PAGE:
Southern California Coastal & Inland Valleys

March, 2005
Regional Report

Clever Gardening Technique

Deterring Snails and Slugs
To discourage snails and slugs from eating a prized crop, try surrounding the area with the spiky, round fruit pods of the sweet gum tree. The abrasive surface of the ping-pong-ball-sized pods is uninviting for the slugs to crawl across. The balls continue their usefulness after rain or irrigation, unlike ashes or other fine granular substances that must be reapplied.

Another technique is to fence out the snails and slugs. Unweave the top 1/2 inch of a 3-inch strip of aluminum screening and bend the exposed vertical wires to face outward when it's stapled to a baseboard. Snails and slugs can climb the screening but can't pass over the spikes without sticking themselves or falling off backwards, so they avoid it.

Snails and slugs love citrus trees. If you're not getting any citrus fruit, the snails have beat you to them. To keep them from crawling up the trunks, wrap a length of copper sheeting at least 4 inches wide around the trunk. Make sure you don't leave gaps between the sheeting and the tree through which tiny, young snails can crawl. As the snails slime their way across the copper, an unpleasant electrical charge is created, which they avoid the next time.

If you rely on Snarol-type products in fighting snails and slugs, toss a handful up into citrus trees. Some of the pellets will settle on the foliage, and the remainder will fall onto the soil around the trunk, providing food for the slimy creatures wherever they are. Apply it just as the first spring growth and fruit buds are setting -- the very tender tidbits that snails love.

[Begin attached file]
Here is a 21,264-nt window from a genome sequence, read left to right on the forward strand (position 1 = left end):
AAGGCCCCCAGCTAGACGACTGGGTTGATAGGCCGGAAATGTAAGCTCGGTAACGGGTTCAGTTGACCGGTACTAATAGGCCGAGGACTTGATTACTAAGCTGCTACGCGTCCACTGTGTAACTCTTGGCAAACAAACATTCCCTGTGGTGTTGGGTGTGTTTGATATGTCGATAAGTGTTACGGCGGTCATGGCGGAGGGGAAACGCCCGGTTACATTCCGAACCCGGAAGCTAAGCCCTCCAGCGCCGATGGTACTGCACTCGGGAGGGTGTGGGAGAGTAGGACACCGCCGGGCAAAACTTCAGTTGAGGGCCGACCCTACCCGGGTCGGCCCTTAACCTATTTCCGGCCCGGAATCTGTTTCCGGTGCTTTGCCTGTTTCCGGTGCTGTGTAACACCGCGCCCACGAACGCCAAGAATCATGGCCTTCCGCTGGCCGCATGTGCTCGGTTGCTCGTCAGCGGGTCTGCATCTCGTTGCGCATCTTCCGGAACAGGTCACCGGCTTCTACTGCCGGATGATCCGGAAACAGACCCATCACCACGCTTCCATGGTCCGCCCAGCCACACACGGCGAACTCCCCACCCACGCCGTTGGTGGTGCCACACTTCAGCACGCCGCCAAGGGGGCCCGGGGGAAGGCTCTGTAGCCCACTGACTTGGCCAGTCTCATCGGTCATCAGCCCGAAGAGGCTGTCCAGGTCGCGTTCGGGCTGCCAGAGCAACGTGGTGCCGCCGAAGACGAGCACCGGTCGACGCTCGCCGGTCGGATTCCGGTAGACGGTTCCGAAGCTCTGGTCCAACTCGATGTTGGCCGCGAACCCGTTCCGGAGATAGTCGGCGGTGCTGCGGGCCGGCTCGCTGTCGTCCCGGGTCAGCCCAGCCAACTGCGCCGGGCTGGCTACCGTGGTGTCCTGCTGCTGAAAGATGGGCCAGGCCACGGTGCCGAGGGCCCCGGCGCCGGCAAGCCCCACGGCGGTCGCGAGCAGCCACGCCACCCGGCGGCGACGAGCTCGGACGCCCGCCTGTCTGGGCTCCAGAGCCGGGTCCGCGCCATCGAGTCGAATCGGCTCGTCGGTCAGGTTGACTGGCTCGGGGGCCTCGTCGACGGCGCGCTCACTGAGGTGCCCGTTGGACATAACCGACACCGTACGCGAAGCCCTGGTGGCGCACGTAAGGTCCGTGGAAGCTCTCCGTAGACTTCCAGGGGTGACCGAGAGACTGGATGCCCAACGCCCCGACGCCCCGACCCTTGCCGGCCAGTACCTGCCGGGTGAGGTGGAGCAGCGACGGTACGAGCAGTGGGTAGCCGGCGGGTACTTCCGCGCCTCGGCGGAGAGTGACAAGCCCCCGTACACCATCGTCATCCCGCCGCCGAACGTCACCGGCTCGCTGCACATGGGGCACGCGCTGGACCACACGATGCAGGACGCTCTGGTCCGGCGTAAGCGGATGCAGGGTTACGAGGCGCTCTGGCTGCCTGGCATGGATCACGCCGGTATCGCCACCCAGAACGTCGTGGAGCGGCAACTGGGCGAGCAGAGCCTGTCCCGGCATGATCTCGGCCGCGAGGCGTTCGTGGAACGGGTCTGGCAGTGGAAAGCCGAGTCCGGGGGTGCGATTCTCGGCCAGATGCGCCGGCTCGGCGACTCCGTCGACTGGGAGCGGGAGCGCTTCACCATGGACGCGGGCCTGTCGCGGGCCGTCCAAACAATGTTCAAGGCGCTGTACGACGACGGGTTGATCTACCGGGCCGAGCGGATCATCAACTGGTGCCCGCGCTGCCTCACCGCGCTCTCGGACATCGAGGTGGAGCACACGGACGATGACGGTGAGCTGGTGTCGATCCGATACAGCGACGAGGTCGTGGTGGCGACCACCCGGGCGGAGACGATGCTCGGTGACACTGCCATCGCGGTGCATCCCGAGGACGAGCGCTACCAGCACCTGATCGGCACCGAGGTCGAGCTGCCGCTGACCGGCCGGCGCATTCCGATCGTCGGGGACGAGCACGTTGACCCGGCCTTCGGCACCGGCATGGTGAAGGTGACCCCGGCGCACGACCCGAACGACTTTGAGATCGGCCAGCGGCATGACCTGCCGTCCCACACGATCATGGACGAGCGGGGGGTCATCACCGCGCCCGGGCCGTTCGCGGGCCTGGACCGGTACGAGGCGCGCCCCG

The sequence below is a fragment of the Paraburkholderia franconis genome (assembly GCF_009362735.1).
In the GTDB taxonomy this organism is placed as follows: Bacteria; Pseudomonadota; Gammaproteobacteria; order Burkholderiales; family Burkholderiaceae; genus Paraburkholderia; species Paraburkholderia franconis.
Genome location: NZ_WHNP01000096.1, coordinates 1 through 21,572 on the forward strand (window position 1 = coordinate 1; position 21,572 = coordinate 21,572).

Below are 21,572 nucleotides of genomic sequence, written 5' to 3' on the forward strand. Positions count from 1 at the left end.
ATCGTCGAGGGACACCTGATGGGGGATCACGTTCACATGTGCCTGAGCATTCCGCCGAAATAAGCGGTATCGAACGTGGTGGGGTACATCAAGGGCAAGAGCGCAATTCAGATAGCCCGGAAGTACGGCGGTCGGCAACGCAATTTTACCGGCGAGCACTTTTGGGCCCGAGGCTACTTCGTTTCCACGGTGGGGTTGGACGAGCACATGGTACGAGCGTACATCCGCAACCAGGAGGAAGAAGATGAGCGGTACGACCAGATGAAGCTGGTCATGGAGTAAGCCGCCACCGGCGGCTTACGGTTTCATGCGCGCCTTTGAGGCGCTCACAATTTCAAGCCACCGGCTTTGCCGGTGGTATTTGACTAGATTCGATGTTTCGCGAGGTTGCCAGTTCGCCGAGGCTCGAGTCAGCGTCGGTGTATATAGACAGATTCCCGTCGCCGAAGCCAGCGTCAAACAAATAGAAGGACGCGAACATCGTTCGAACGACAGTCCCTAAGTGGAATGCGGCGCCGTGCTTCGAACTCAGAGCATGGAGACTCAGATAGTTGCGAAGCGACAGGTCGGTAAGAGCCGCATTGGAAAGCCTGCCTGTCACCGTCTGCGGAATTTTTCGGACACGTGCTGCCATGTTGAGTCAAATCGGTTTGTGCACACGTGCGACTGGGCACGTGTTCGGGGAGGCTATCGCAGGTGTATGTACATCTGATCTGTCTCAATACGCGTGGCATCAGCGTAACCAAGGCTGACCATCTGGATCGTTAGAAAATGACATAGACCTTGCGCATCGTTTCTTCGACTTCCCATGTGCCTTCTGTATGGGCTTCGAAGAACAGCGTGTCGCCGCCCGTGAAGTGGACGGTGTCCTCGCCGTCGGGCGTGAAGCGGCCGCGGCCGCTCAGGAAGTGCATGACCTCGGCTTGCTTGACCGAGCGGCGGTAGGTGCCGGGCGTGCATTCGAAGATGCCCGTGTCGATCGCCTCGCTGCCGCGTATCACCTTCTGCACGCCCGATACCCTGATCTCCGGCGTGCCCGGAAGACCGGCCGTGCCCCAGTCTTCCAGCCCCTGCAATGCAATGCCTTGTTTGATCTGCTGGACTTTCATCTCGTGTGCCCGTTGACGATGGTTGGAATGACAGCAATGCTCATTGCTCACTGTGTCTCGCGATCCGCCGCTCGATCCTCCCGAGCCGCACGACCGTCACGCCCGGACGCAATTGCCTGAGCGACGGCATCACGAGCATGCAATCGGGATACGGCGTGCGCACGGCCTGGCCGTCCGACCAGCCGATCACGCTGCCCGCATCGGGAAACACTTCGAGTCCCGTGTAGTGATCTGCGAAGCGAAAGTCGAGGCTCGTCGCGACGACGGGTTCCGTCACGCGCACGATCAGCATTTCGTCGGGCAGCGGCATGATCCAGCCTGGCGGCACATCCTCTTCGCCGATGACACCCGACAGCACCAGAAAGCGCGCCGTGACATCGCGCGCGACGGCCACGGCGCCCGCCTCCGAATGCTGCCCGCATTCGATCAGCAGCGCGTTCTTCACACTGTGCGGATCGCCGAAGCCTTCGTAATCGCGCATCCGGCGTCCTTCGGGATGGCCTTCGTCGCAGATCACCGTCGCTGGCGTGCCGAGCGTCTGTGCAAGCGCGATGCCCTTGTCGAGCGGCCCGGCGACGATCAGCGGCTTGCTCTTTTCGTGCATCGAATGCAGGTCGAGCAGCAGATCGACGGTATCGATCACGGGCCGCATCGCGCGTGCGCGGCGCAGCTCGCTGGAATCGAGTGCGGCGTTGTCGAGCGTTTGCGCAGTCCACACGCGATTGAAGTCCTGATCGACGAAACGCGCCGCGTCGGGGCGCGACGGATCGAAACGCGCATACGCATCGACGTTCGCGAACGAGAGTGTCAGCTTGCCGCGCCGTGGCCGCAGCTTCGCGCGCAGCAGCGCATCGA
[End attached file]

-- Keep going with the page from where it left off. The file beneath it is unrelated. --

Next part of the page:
Shows & Events

Celebrate Trees
Arbor Day is celebrated in California on March 7, in honor of horticulturist Luther Burbank's birthday. (Burbank is famous for his work improving varieties of flowers (like Shasta daisy), fruits (Santa Rosa plum), grains, grasses, vegetables (russet Burbank potato), and trees.) Why not plant a tree to celebrate!

Each day, the average person uses 35 pounds of oxygen -- all of it coming from trees and other plants. They literally filter the air by collecting dust and pollutants in the air before they reach our lungs. They make our life more peaceful by providing sound barriers and reducing outdoor noise.

Trees cool homes in summer; one tree can have the same cooling effect as ten, room-size air conditioners. In the winter, deciduous trees let the sun shine through bare branches to warm our homes. Trees provide wood to burn for heat, lumber to build houses, and paper for books and newspapers. Tree roots lessen water runoff, and branches slow down wind. Commercial fruit and nut trees provide 26 million tons of food each year.

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